"What a considerate priest," I said to myself. "He left the door open so the kid could see his mom if he got nervous."
As I returned to preparing my thoughts, I got a pit in my stomach the size of a basketball.
I realized the priest did not leave the door open because he was being thoughtful.
He left it open because he had to.
He had to because a few priests did terrible things, and a blood-sucking media stereotyped an entire profession. So instead of this kid having a private confession, he shared it with everyone standing there.
I stood there in disgust.
That should have been a conversation between the child, the priest, and Jesus.
I often wonder what happened the day after the Prodigal Son returned home. With all due respect to the original parable, I always felt that the Father's celebration was ... well ... expected. I mean, what parent wouldn't rejoice upon laying eyes on a long lost son? The father in the parable must have been so overcome with joy that he didn't think twice about throwing a grand party. Likewise, after his father's pleading, I imagine the older son put his jealousy aside for the night and joined the celebration. But what about the next day? Or the week after? How did the father react when the hangover wore off? Did he start to evaluate the situation? Now that he knew his son was safe, did anger start to fester? Did he feel betrayed? Did he regret serving the fatted calf on the son that wasted half his estate? Did he put him in charge of important duties - or give him the most menial of tasks to do? And what about the older son? When his father wasn't near him, did his jealousy rage? Did he make life hard or awkward for his younger brother? Did he mope and whine instead of continuing to do his chores? Or did they forgive as Jesus wants us to forgive? Completely. Day in and day out. To me, that is the harder part. After the emotion wears off, and the words are said - actually living forgiveness in your heart and soul. I hope you are having a Blessed Lent.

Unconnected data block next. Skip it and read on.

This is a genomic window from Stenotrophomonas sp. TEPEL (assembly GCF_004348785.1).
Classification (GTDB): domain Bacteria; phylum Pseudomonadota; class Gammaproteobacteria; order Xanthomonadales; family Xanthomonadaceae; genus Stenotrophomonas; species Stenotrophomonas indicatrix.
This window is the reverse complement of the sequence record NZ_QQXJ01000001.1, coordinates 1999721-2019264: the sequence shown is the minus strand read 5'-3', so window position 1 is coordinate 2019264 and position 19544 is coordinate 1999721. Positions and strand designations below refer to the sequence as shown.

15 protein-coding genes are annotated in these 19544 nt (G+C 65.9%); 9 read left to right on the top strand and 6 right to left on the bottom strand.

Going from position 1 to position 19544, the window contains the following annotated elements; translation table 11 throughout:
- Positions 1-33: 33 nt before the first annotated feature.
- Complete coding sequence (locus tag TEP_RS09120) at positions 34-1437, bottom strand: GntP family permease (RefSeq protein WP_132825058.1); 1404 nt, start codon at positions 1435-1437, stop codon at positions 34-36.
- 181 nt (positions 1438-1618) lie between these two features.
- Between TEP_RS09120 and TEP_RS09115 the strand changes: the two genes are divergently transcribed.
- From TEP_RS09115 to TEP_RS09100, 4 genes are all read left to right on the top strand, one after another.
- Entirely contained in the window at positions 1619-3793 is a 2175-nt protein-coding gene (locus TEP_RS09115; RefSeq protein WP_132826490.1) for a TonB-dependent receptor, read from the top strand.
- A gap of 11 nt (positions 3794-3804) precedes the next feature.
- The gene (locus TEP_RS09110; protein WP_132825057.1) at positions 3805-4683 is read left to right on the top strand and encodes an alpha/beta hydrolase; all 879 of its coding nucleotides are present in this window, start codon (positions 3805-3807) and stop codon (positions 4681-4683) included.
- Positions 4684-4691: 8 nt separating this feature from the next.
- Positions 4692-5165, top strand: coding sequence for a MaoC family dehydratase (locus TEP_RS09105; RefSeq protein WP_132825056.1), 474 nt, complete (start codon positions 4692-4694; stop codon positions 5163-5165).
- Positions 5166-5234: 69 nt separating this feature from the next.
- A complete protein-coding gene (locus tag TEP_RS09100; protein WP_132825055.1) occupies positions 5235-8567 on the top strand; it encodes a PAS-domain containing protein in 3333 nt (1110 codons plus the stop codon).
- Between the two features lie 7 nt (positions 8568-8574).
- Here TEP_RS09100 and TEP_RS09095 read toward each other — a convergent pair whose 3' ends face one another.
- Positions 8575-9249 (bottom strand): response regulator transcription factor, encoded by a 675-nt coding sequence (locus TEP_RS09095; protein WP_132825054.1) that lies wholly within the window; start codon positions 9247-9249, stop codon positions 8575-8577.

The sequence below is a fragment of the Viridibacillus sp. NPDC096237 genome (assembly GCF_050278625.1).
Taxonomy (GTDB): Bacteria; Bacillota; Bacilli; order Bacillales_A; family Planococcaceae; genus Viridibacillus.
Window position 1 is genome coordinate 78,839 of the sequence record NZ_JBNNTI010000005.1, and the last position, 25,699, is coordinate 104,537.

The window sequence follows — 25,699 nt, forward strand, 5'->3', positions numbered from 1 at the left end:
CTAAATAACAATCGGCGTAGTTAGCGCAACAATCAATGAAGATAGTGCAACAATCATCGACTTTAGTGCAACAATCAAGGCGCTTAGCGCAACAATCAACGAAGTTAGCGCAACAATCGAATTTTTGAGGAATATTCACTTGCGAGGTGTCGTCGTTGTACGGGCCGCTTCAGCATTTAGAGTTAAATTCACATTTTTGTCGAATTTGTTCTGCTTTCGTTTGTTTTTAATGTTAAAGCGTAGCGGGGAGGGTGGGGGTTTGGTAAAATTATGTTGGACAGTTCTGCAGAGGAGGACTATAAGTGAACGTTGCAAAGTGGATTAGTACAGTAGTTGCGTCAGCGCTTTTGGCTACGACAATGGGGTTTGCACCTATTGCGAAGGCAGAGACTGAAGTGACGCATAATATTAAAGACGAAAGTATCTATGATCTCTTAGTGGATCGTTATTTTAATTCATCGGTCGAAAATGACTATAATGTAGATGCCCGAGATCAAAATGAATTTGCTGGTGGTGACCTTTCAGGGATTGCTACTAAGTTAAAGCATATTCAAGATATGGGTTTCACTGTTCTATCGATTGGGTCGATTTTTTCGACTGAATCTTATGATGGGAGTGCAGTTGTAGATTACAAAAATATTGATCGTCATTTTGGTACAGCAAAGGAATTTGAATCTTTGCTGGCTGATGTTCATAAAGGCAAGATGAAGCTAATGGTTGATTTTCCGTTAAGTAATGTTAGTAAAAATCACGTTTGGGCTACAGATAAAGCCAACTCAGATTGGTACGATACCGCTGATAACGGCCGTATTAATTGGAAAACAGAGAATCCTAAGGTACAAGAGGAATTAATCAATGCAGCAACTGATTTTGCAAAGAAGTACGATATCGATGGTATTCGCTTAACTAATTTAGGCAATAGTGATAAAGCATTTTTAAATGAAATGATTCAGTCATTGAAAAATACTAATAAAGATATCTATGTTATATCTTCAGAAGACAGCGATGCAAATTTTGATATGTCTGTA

For the record, I love figs. We hear about them multiple times in the Bible, including today's Gospel from Luke, in which Jesus tells a parable of the barren fig tree. Which got me thinking .... fig trees are a huge letdown. First, it can take some time (up to five years) before a fig tree even produces fruit. Second, they only bear fruit twice a year - and one of those times yields an inferior fig. This, by the way, is very frustrating to a fig lover. You wish it would produce consistently over the whole year, rather than peaking once or twice. Then it dawned on me. Jesus could tell a fig parable about me! Like the fig tree, it took me a long, long time before I started producing anything Jesus would consider "fruit". Second, I tend to "peak" religiously during the seasons of Advent and Lent. And just like I wish fig trees produced all year round, I'm sure God feels the same about me. I just pray the negative similarities end there, and I never get to the point where Jesus curses me! I hope you are having a Blessed Lent.